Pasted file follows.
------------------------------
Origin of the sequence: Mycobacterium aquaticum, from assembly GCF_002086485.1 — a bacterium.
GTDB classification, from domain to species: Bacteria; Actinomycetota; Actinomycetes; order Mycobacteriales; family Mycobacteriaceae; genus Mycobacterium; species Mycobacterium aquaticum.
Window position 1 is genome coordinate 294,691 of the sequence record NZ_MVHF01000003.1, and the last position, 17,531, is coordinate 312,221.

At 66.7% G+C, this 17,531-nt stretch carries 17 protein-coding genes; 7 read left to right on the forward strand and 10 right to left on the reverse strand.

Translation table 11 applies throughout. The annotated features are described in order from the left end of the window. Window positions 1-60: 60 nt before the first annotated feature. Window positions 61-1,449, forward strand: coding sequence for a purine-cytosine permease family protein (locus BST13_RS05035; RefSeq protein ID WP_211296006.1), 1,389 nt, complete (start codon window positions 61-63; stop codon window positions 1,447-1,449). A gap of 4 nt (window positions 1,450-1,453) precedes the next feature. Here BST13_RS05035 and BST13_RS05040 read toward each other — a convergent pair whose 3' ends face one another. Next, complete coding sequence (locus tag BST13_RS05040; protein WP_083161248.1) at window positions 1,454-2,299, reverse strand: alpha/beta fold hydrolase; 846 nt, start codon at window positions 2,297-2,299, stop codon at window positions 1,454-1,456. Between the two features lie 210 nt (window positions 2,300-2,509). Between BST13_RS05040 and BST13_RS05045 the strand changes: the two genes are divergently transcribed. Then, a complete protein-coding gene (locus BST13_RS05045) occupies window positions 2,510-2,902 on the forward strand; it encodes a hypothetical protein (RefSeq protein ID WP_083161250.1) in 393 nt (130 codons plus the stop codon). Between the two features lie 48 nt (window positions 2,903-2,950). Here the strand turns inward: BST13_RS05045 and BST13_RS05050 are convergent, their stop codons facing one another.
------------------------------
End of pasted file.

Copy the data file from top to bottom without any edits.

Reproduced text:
Origin of the sequence: Mycobacterium aquaticum, from assembly GCF_002086485.1 — a bacterium.
GTDB classification, from domain to species: Bacteria; Actinomycetota; Actinomycetes; order Mycobacteriales; family Mycobacteriaceae; genus Mycobacterium; species Mycobacterium aquaticum.
Window position 1 is genome coordinate 294,691 of the sequence record NZ_MVHF01000003.1, and the last position, 17,531, is coordinate 312,221.

At 66.7% G+C, this 17,531-nt stretch carries 17 protein-coding genes; 7 read left to right on the forward strand and 10 right to left on the reverse strand.

Translation table 11 applies throughout. The annotated features are described in order from the left end of the window. Window positions 1-60: 60 nt before the first annotated feature. Window positions 61-1,449, forward strand: coding sequence for a purine-cytosine permease family protein (locus BST13_RS05035; RefSeq protein ID WP_211296006.1), 1,389 nt, complete (start codon window positions 61-63; stop codon window positions 1,447-1,449). A gap of 4 nt (window positions 1,450-1,453) precedes the next feature. Here BST13_RS05035 and BST13_RS05040 read toward each other — a convergent pair whose 3' ends face one another. Next, complete coding sequence (locus tag BST13_RS05040; protein WP_083161248.1) at window positions 1,454-2,299, reverse strand: alpha/beta fold hydrolase; 846 nt, start codon at window positions 2,297-2,299, stop codon at window positions 1,454-1,456. Between the two features lie 210 nt (window positions 2,300-2,509). Between BST13_RS05040 and BST13_RS05045 the strand changes: the two genes are divergently transcribed. Then, a complete protein-coding gene (locus BST13_RS05045) occupies window positions 2,510-2,902 on the forward strand; it encodes a hypothetical protein (RefSeq protein ID WP_083161250.1) in 393 nt (130 codons plus the stop codon). Between the two features lie 48 nt (window positions 2,903-2,950). Here the strand turns inward: BST13_RS05045 and BST13_RS05050 are convergent, their stop codons facing one another.